Presentation on theme: "Ecology. The Biosphere Earth that supports living things, includes air, land, and water Nonliving environment: Abiotic factors Air currents Temperature."— Presentation transcript:
The Biosphere Earth that supports living things, includes air, land, and water Nonliving environment: Abiotic factors Air currents Temperature Moisture Light Soil
The Biosphere Living organisms in an environment: Biotic factors Depend on others directly or indirectly for: Food Shelter Reproduction Protection
Levels of Organization 1.) Organism 2.) Population Group of organisms in same species (same area, same time) Interbreed Competition
Levels of Organization 3.) Community Interacting populations (certain area, certain time) Change in 1 population causes change in another population
Levels of Organization 4.) Ecosystem Interacting populations in a biological community and its abiotic factors 2 types: Terrestrial ecosystems (land: forest, meadows, logs) Aquatic ecosystem (water: ponds, lakes, and streams); marine 70% of Earth’s surface
Levels of Organization 5.) Biosphere The Earth including all of its abiotic and biotic factors.
Organisms in an Ecosystem Habitat: place organism lives Niche: organism’s job
Survival Relationships Predator-prey relationships (temporary) & Symbiosis (Symbiotic relationships) living together; close association between organisms of different species Permanent or long-lasting
Survival Relationships Three types of symbiosis Mutualism… Commensalism… Parasitism…
Symbiotic Relationships Mutualism Both species benefit Example: ants and acacia trees Ant protects the tree from animals Tree nectar and home for ants
Symbiotic Relationships Parasitism Harm 1 species & benefits the other Harm but not usually kill host Ticks, lice, tapeworms, some bacteria Cowbirds –lay eggs in other birds nest, their young survive instead of other bird’s young
Nutrition and Energy Flow Chapter 2.2 Page 46 - 63
Flow of Energy Ultimate source of energy for life: SUN The producers Autotrophs Use photosynthesis to convert light energy into chemical energy Examples: plants & green algae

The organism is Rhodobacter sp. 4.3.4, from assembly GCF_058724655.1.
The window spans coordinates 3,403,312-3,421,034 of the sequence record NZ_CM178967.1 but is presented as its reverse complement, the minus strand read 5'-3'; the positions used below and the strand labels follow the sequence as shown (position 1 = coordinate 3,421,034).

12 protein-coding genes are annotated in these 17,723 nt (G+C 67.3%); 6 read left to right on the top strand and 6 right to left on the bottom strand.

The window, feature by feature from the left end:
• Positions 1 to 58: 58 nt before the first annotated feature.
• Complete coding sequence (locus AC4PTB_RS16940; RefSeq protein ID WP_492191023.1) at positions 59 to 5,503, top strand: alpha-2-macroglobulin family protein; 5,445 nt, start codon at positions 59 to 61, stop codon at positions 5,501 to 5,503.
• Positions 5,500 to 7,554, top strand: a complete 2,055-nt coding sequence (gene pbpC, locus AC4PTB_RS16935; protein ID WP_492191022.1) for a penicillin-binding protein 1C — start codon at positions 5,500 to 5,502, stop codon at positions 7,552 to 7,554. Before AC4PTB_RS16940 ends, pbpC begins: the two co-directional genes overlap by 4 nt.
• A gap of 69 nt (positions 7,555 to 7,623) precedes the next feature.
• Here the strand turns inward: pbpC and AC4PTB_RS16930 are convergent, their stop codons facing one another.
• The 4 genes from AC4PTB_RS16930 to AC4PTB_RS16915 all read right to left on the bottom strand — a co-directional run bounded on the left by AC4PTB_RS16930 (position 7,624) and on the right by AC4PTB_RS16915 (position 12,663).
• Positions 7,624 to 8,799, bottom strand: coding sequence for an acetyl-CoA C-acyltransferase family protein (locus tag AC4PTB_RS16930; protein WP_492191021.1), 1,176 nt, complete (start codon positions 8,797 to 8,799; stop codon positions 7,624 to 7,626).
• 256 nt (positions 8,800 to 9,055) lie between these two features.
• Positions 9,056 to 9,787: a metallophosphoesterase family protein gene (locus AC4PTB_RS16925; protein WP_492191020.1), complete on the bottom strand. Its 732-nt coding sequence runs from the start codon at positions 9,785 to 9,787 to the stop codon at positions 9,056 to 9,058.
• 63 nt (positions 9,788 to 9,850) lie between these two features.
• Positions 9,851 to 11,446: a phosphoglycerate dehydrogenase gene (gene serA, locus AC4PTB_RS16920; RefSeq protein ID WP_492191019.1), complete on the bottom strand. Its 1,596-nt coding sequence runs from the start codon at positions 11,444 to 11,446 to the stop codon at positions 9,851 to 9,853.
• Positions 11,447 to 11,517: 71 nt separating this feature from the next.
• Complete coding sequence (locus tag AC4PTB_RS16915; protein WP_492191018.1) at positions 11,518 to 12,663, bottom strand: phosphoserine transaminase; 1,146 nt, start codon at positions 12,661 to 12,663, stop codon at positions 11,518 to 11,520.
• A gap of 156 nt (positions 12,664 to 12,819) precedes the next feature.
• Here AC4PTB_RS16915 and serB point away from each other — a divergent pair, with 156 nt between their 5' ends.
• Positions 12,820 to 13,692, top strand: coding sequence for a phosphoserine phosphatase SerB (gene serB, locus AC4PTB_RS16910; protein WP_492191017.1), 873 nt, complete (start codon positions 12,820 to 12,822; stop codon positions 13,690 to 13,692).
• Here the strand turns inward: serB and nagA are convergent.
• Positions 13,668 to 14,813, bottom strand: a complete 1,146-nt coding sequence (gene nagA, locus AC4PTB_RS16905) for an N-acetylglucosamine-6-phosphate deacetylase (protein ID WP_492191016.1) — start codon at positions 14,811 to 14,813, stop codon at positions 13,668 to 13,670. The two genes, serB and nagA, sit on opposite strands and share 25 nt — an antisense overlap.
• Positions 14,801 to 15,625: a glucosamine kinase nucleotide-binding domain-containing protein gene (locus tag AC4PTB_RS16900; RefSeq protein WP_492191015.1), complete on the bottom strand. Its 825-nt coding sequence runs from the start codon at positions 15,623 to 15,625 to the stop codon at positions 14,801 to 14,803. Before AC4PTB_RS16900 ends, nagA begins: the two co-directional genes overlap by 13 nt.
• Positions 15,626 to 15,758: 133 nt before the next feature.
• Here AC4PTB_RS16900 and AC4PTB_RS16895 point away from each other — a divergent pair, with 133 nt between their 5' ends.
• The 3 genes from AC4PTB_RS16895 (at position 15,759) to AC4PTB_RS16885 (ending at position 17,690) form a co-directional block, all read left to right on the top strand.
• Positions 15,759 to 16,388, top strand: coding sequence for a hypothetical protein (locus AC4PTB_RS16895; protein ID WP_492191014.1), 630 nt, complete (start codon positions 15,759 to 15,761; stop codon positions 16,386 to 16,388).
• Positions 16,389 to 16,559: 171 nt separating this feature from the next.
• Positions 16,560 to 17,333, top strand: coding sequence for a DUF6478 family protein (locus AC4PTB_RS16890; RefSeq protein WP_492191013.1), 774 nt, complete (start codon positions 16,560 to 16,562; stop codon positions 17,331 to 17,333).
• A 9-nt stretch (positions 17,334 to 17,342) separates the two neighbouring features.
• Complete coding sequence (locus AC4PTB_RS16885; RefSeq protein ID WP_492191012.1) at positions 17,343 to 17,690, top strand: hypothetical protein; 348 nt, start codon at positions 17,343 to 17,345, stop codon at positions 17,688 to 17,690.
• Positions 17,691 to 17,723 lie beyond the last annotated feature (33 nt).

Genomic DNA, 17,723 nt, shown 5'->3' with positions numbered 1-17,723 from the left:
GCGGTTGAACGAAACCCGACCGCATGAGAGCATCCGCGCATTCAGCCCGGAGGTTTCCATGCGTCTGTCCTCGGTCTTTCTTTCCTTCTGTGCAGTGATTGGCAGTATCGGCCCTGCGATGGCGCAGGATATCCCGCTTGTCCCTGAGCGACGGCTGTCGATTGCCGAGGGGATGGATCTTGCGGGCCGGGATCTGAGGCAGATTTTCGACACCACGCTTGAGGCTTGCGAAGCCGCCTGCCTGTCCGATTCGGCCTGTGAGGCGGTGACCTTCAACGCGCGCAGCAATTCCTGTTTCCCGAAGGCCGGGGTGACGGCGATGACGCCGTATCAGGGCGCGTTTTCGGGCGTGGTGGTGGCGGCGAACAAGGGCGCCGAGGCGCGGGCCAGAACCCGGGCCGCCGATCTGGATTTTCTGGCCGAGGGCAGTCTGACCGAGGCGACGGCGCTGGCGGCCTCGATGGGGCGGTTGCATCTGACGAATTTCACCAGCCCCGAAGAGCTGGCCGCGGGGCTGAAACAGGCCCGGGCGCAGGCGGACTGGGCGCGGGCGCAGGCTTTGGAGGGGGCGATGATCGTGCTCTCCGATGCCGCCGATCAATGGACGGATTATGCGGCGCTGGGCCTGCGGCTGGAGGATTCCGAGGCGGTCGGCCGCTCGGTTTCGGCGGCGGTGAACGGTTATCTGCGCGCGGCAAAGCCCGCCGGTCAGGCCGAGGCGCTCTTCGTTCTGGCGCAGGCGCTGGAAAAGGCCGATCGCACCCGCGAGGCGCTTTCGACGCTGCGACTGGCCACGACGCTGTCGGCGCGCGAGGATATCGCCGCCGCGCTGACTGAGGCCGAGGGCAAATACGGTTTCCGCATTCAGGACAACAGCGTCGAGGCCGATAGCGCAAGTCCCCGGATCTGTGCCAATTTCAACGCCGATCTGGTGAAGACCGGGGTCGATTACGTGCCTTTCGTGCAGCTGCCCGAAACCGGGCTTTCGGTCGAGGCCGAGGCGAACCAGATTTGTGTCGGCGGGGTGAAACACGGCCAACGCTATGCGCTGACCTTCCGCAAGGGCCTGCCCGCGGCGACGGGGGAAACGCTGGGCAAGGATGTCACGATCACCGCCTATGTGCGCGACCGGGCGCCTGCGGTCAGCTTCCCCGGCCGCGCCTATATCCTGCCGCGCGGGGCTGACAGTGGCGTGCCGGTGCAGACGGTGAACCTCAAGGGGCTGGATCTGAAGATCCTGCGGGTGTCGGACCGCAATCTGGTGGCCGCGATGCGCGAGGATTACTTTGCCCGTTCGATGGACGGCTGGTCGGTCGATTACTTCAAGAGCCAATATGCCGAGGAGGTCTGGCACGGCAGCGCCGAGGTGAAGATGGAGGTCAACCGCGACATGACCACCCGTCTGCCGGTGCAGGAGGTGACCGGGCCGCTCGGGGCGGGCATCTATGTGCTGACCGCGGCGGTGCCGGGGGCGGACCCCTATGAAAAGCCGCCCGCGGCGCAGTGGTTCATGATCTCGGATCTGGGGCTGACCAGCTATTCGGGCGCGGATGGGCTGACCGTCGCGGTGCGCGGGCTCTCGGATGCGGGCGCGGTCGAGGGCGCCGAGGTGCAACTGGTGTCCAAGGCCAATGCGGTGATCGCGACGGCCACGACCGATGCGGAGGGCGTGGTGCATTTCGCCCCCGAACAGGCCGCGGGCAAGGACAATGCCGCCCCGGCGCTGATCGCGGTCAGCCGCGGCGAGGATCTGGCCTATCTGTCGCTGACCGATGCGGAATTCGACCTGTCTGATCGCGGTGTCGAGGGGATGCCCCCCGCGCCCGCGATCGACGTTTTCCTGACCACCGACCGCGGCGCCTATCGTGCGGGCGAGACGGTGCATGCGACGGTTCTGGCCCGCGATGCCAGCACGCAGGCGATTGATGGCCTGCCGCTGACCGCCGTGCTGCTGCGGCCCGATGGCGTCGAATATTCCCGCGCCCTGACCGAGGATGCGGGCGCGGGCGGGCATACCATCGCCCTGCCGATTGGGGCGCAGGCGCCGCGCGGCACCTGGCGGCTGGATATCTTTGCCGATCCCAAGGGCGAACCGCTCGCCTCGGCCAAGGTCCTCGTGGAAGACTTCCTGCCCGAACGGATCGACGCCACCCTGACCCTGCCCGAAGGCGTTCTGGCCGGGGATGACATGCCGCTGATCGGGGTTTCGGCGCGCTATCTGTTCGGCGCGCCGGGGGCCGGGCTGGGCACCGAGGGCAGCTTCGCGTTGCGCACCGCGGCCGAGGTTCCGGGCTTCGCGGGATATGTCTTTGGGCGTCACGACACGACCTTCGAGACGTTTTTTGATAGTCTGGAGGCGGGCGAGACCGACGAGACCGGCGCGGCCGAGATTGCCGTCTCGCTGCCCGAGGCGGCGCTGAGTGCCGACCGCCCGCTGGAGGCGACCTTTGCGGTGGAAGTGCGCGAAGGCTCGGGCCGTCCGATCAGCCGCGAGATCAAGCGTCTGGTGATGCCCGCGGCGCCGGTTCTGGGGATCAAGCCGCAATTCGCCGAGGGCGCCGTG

Flow of Energy The consumers Heterotrophs Feeds on other organisms Herbivore feeds only on plants Carnivore feed only on other heterotrophs; meat Scavengers eat dead animals Omnivores eat both autotrophs (plants) & heterotrophs (animals) Decomposers break down and release nutrients from dead organisms
Flow in Ecosystems Energy is released into environment as heat as you move through the levels Models used to study the flow: Food Chain Food Web
Food Chain Food chain: nutrients and energy move from autotrophs to heterotrophs to decomposers Berries Mice Black bear Trophic level: feeding step in the passage of energy and materials One possible route for transfer of matter and energy
Ecological Pyramids Shows how energy flows through an ecosystem Amount of available energy decreases at each succeeding trophic level Total energy transfer to each level: 10% Biomass: total weight of living matter at each trophic level
Directions: On page 41, Table 2.1 lists a variety of ecosystems that exist in our biosphere (earth). Choose one of these ecosystems that you are familiar with and create an illustration of a typical food web (pg 5) AND food chain (pg 7) that contains examples of consumers and producers from each trophic level. BE CREATIVE! Draw pictures, use color, use headings! In your BIN, pages 5 & 7, you’ll create a food web and food chain.
Cycles of Nature Water Cycle *** Carbon Cycle*** The Nitrogen Cycle Phosphorous Cycle
The Water Cycle All life depends on water. The water cycle explains how water is recycled throughout the biosphere. Evaporation, condensation, precipitation, and transpiration are all important processes that move water throughout this cycle.
The Nitrogen Cycle All life on earth is based on carbon molecules. Framework for macromolecules (polymers) Autotrophs take in carbon dioxide to produce sugar which heterotrophs eat. Heterotrophs breath out CO2 which autotrophs take in…and the cycle continues. BACTERIA FIX NITROGEN!!